most unfettered on earth for good or evil, all the while boasting of liberty and justice: that such a condition, I say, so enacted, so established, and so sustained, is supremely criminal and cruel, and worthy of being depicted in the poet's words, as "the loudest laugh" of hell, needs no evidence beyond the fact itself.

Slavery and injustice may rejoice in having such advocates as Mitchel and the Nebraska Douglas, and in the might of the deadly corruption, which inspirits and supports them. But while He lives, who lives forever—the Holy and Almighty God; and while he preserves such men as Sumner, De Witt, H. W. Beecher, A. and L. Tappan, B. Green, Wm. Goodell, J. McCune Smith, Frederick Douglass, &c., and such women as Mrs. H. B. Stowe, Mrs. Douglass, &c., there will still be hope for the U.S.; and the tenfold storm of midnight guilt and darkness, which now is clapping its tyrant wings over that country, will only render the coming morning more glorious, when it shall be roused from the fearful incubus of hypocrisy and pride, which is now corrupting it, and crushing it, and seeking to exterminate in it all that fundamentally distinguishes earth from hell.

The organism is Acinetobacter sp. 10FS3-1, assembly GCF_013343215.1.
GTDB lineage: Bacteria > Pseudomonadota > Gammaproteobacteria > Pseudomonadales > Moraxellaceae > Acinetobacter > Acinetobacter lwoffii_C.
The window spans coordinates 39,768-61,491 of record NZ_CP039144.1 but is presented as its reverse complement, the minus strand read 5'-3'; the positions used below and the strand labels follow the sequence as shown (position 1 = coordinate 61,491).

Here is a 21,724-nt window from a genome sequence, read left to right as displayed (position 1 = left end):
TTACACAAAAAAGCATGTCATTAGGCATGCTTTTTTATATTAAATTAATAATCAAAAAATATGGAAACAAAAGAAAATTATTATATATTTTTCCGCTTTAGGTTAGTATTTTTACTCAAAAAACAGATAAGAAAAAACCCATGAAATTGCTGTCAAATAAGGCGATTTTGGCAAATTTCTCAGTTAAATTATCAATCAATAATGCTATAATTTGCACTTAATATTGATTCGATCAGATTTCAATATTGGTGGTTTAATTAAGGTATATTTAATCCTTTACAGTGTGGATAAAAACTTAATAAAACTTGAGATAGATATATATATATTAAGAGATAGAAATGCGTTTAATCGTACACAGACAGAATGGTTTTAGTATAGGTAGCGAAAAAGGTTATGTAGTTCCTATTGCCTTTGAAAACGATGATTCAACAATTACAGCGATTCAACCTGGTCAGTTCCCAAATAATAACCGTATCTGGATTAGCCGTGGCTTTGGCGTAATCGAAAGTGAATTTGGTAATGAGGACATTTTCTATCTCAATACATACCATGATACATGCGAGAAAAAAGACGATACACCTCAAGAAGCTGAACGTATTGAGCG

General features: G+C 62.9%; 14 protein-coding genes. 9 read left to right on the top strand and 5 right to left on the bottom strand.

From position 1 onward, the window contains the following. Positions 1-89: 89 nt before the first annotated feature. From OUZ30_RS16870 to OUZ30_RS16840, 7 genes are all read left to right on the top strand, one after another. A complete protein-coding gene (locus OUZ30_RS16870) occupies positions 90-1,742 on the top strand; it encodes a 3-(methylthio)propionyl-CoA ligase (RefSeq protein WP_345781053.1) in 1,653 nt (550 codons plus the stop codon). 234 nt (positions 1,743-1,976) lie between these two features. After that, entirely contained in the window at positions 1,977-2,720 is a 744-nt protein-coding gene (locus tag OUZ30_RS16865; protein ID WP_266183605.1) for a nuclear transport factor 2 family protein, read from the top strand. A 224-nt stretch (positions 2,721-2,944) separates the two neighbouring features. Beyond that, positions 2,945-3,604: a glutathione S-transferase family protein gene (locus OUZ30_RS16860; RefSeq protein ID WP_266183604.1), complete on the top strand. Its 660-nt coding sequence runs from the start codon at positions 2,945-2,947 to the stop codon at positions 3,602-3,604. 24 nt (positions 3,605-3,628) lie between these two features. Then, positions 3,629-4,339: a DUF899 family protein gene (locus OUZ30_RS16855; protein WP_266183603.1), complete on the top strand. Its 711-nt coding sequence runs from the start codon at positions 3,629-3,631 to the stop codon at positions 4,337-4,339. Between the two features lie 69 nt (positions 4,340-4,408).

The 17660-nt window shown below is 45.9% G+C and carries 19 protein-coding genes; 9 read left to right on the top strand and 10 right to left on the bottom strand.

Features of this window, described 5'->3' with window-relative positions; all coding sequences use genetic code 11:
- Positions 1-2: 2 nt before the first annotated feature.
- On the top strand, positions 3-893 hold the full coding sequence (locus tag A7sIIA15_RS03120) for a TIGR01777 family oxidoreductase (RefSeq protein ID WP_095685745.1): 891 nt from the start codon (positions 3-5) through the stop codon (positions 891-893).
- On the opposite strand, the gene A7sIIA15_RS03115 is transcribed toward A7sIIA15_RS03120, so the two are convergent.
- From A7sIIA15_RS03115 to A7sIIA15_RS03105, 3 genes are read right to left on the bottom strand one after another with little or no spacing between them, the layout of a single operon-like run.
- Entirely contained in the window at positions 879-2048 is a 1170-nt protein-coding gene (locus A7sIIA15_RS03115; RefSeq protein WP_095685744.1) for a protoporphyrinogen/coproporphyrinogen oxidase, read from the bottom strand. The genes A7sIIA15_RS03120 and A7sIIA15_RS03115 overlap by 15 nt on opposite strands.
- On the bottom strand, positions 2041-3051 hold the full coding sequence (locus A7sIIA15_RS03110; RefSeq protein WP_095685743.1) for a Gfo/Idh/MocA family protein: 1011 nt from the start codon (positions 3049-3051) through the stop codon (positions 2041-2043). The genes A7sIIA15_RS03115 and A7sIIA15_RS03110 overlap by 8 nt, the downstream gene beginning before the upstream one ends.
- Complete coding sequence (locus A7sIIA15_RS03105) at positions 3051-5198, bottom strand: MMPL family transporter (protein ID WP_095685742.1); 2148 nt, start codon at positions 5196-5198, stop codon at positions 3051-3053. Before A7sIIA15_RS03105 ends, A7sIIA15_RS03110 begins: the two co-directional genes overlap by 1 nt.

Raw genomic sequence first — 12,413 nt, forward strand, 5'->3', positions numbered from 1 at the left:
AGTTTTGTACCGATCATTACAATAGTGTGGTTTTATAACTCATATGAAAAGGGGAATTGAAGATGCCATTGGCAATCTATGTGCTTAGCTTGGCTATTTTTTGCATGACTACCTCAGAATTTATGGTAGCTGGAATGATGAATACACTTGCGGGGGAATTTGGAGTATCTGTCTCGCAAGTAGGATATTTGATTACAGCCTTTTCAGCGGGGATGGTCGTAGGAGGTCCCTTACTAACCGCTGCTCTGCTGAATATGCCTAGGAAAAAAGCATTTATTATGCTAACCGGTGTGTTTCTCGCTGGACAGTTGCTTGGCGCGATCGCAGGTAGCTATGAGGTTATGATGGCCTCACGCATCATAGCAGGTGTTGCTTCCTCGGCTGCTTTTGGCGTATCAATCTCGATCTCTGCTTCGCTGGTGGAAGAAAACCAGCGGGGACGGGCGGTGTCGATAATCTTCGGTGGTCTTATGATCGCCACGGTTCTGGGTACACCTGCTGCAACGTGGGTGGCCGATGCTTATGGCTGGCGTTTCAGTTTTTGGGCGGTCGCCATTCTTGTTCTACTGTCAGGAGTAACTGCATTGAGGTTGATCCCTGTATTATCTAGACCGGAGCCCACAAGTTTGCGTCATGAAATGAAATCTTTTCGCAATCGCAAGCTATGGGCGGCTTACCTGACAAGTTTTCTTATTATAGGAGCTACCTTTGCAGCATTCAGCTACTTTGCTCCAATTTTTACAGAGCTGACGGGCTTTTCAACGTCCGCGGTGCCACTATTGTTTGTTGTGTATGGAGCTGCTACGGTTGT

As to the rest, I thankfully leave John Mitchel, &c., to their most open opponents, as to their best and only real friends.



Stuart, Charles W.


March 21, 1854


Charles W. Stuart to Frederick Douglass. PLSr: Frederick DouglassP, 7 April 1854. Comments on a series of letters between John Mitchel and Henry Ward Beecher; commends free public discourse as one of the nation’s most valuable assets.


This document was calendared in the published volume and has not been published in full before.


Frederick Douglass' Paper (Rochester, N.Y.) 1851-18??



Publication Status